High Frequency Trading
Dennis Dick discusses “Information Arbitrage” at Bright Trading. Topics include high frequency trading, informed and uninformed order flow, strategy, and tactics for more efficient execution.
AEP and NEE lose more than 50% of their value in one second today, and then rebound entirely. This entire move caused by market structural issues. Here is the tale of the tape:
To understand more about trade-throughs and mini-flash crashes, see this month’s CFA Magazine: Erroneous Combustion
Harris Corp reported preliminary earnings tonight. They cut their 2013 outlook and announced job cuts, which is obviously not good for the stock. HFT news algorithms specialize in trading off these headlines and picking off limit orders that are out to lunch.
Check out the tape:
The news was reported at 16:20:00. Notice the time it took the HFT news algorithm to respond to the news – instantaneously.
It is a very dangerous game to make markets after hours in this HFT world, and the traders that bought this stock between $45 and $46 just learned the hard way, as the stock is now trading at $43.50.
They were sitting ducks.
Some market participant is running a very aggressive news algorithm. At 16:10:10, Procter & Gamble (PG) lowered their 2013 guidance down slightly, citing devaluation of Venezuelan currency. The news algorithm went to work, responding instantaneously to the news. Here is the tape:
(Note the ticker tape reads from the bottom-up)
As you can see from the tape, the news algorithm sold the stock down to a price of $74.10. The stock a few seconds later jumped back up to $76. This algorithm just threw away a huge chunk of change as nearly 10K shares were sold at the bottom.
These trading overshoots have been happening a lot lately, especially in the most recent earnings season. I wonder if the participant that is running this algorithm will eventually stop running it so aggressively as it appears to be burnings some serious cash.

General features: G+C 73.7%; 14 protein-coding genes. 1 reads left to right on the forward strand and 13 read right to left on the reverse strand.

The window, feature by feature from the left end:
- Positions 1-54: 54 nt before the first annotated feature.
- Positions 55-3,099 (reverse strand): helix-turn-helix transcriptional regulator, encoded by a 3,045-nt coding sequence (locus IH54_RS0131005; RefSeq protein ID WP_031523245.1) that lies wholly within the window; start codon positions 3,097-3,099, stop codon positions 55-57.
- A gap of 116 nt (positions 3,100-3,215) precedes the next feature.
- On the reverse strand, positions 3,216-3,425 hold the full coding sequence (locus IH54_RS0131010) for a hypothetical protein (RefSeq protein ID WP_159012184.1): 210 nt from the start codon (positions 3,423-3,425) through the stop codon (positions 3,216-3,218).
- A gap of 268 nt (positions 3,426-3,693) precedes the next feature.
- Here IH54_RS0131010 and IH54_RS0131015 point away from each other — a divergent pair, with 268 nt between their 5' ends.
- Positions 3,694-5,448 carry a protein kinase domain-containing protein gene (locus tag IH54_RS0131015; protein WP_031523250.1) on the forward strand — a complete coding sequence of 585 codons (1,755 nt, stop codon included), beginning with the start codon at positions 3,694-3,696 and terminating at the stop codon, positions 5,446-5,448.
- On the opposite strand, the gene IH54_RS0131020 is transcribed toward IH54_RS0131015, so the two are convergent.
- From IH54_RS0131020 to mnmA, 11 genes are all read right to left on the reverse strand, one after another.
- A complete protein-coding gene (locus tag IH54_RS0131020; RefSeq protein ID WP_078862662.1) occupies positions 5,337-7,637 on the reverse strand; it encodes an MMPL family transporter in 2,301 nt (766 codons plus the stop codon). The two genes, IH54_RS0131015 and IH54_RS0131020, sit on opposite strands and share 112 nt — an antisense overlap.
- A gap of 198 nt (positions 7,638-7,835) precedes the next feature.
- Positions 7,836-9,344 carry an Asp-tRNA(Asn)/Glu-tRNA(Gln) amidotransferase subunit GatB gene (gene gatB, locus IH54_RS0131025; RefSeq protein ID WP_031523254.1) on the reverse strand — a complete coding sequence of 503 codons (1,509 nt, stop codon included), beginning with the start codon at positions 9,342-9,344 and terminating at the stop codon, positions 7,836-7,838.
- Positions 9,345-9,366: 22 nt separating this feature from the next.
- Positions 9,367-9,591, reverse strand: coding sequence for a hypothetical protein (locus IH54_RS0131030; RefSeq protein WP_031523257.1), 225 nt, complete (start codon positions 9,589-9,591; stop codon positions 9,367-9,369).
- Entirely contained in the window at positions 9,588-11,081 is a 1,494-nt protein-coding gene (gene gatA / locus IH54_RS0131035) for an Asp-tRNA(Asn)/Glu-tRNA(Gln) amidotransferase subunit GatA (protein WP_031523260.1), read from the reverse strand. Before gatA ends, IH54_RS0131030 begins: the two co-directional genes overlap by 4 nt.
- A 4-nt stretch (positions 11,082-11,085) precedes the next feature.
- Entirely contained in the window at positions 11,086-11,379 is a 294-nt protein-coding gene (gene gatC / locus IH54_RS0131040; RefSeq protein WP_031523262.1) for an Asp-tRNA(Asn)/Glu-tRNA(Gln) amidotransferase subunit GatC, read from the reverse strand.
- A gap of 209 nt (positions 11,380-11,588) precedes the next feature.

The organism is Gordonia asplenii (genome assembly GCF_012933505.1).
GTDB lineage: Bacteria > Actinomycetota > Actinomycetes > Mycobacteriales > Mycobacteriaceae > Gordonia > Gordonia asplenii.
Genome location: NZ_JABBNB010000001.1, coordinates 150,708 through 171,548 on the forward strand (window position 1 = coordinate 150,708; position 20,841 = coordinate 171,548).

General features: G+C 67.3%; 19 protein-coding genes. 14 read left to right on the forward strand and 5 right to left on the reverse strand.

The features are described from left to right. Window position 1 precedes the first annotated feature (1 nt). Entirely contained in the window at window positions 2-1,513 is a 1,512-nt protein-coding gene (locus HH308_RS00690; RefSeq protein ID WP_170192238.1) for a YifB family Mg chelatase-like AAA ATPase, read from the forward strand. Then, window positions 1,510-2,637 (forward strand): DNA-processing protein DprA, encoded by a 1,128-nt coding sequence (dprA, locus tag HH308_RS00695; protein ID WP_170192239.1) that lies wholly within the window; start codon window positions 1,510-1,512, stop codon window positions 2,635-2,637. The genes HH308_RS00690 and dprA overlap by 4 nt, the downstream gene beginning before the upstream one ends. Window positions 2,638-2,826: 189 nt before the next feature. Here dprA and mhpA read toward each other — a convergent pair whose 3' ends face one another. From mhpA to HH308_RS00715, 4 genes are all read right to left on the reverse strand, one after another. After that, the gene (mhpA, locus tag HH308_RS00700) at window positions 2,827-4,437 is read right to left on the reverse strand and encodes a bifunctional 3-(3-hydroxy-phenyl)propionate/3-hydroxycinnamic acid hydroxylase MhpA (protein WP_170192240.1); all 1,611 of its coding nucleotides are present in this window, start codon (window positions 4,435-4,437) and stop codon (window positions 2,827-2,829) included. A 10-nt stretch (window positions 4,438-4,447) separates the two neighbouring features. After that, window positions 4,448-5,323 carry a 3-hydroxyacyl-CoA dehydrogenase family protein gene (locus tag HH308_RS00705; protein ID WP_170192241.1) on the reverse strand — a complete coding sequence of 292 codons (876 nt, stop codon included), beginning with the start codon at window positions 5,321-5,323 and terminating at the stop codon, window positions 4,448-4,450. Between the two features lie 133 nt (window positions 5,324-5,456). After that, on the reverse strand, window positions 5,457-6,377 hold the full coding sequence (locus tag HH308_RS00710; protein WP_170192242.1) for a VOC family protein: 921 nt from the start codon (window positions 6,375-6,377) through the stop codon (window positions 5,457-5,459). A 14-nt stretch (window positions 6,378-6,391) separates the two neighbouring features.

Two HFT algorithms battled it out for 12 minutes today in preferred stock FNFG.PRB. Both of these algorithms wanted to be the best bid. One algo bids $29.45, the other penny jumps and bids $29.46. Then the other penny jumps back and bids $29.47, the other algo follows and bids $29.48. They battle up to a bid of $29.62 at which point the one algo cancels and moves its bid back to 29.45, and then the cycle repeats itself. This battle continues for the next 12 minutes with the bid price changing more than 6000 times. Total shares transacted on the exchange during this period is zero.
Take a look at the video to get a feel for how quickly the quote was changing:
Note: Video shows entire 12 minute period of algo loop that repeats itself every two seconds.
Yesterday, the SEC held a roundtable discussion on decimalization. Some participants suggested a pilot program which would change the minimum quoting increment in the mega-caps to tenths of a penny from the current penny. Could you imagine the quote traffic when algos battle for the top of the book in sub-pennies? At least Nanex will have fun analyzing all the quote pollution.